9. The device as defined in claim 8, wherein said adjusting means includes means for automatically leaning the fuel mixture after the engine has maintained a constant speed for a predetermined length of time.
10. The device defined in claim 8, wherein said adjusting means includes means for automatically adjusting the amount of fuel in response to changes in exhaust gas temperature.
11. The device defined in claim 8, wherein said adjusting means includes means for automatically adjusting the amount of fuel in response to changes in manifold pressure.
12. The device defined in claim 8, wherein said adjusting means includes means for automatically adjusting the amount of fuel in response to engine speed.
13. The device defined in claim 8, wherein said adjusting means includes means for automatically adjusting the amount of fuel in response to cylinder temperature.
14. The invention defined in claim 8, and further including switch means for automatically deactivating said means for automatically leaning the fuel mixture when said cylinder head exceeds a predetermined temperature.
15. The device defined in claim 5, and including an engine speed sensor connected to said control circuit.
16. The device defined in claim 5, and including a manifold pressure sensor connected to said control circuit.
17. The device defined in claim 5, and including an exhaust gas temperature sensor connected to said control circuit.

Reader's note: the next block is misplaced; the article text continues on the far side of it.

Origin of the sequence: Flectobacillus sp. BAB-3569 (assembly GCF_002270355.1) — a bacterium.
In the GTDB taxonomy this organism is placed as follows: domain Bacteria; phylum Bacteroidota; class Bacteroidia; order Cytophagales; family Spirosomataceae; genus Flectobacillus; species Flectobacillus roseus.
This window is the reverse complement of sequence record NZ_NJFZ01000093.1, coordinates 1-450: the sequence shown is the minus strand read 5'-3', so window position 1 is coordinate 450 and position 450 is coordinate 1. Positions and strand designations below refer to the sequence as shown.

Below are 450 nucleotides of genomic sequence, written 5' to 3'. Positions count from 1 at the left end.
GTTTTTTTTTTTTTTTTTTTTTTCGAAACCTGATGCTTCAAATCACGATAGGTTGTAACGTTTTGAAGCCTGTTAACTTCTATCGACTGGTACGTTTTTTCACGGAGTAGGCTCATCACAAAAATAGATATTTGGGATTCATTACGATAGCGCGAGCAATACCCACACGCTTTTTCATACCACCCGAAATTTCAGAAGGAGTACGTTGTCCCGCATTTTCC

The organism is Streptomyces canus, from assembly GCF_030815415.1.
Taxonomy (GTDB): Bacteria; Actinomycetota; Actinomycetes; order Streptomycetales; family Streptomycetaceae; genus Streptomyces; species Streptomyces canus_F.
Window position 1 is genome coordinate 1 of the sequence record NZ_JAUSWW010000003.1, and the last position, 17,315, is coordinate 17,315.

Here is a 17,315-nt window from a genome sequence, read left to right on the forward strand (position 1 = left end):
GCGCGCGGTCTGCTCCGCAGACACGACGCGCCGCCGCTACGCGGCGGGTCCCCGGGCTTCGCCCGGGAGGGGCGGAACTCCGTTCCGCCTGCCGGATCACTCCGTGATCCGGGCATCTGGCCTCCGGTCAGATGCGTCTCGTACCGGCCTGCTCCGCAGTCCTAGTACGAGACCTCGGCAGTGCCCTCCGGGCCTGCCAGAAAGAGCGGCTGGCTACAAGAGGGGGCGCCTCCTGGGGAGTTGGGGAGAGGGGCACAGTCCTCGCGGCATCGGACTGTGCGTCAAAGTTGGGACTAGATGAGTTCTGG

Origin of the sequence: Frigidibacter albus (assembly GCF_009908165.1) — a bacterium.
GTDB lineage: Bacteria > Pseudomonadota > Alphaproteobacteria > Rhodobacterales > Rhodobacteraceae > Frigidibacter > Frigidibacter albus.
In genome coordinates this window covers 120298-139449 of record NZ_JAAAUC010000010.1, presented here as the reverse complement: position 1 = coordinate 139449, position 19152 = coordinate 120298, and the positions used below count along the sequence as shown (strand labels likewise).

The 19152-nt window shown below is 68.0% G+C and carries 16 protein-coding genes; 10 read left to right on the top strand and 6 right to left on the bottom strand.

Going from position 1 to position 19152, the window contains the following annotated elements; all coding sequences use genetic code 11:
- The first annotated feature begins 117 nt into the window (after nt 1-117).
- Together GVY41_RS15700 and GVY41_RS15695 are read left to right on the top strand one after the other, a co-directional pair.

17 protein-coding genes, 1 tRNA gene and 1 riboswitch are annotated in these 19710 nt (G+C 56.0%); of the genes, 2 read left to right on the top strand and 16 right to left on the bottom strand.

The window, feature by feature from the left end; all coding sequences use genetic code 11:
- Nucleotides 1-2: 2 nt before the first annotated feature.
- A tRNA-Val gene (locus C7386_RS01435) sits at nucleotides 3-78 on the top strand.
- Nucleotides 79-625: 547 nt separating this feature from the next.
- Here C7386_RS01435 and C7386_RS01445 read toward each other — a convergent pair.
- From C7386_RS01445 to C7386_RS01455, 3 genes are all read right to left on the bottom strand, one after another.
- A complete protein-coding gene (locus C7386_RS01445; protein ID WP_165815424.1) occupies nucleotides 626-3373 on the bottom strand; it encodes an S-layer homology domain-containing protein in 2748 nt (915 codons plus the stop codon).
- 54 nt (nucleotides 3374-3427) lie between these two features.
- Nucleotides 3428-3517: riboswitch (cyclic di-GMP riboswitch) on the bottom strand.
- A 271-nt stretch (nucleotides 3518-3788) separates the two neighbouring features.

18. The device defined in claim 5, and including a cylinder temperature sensor connected to said control circuit.
I. Field of the Present Invention
The present invention relates generally to fuel inducting systems for internal combustion engines operating in aircraft, and more particularly to such a system having a mechanical fuel induction apparatus as well as an electronic fuel injection means to form a back up in the event of an electrical failure.
II. Description of the Prior Art
There are many previously known fuel induction systems for internal combustion engines. However, the internal combustion engines used in aircraft primarily utilize a hydro-mechanical fuel injection system although some aircraft engines do use a carburetor for fuel induction. In a known manner, the carburetion system comprises throttle linkage which controls the amount of fuel delivered to a carburetor throttling passage to be used for ignition in the engine cylinders. The carburetor is coupled to a manifold which directs the fuel mixture to the cylinders. However, while such systems are generally capable of providing a sufficient amount of fuel to the cylinders for operation of the engines throughout a wide range of engine speeds, variation in the amount of fuel delivered to each cylinders, and variations in richness of the fuel mixture can waste fuel and cause inefficient operation of the engine.
In order to overcome the above mentioned problems, hydro-mechanical fuel injection systems have been devised so that a properly metered amount of fuel can be delivered to each cylinder as is necessary. In general, such systems include a plurality of injection nozzles corresponding in number to the number of cylinders in the engine, whereby fuel is injected directly into each cylinder by a nozzle. The operation of the injection system is manually controlled by hydro-mechanical apparatus which can be varied in response to changing engine operating conditions such as temperature and engine speed. Moreover, such systems can be especially advantageous for use in aircraft engines for the reason that adverse effects occur due to changes in ambient pressure such as altitude changes and gravitational effects during maneuvering, or due to changes in engine operating conditions. As a result, most aircraft engines of the internal combustion type utilize fuel injection systems as opposed to carburetion systems.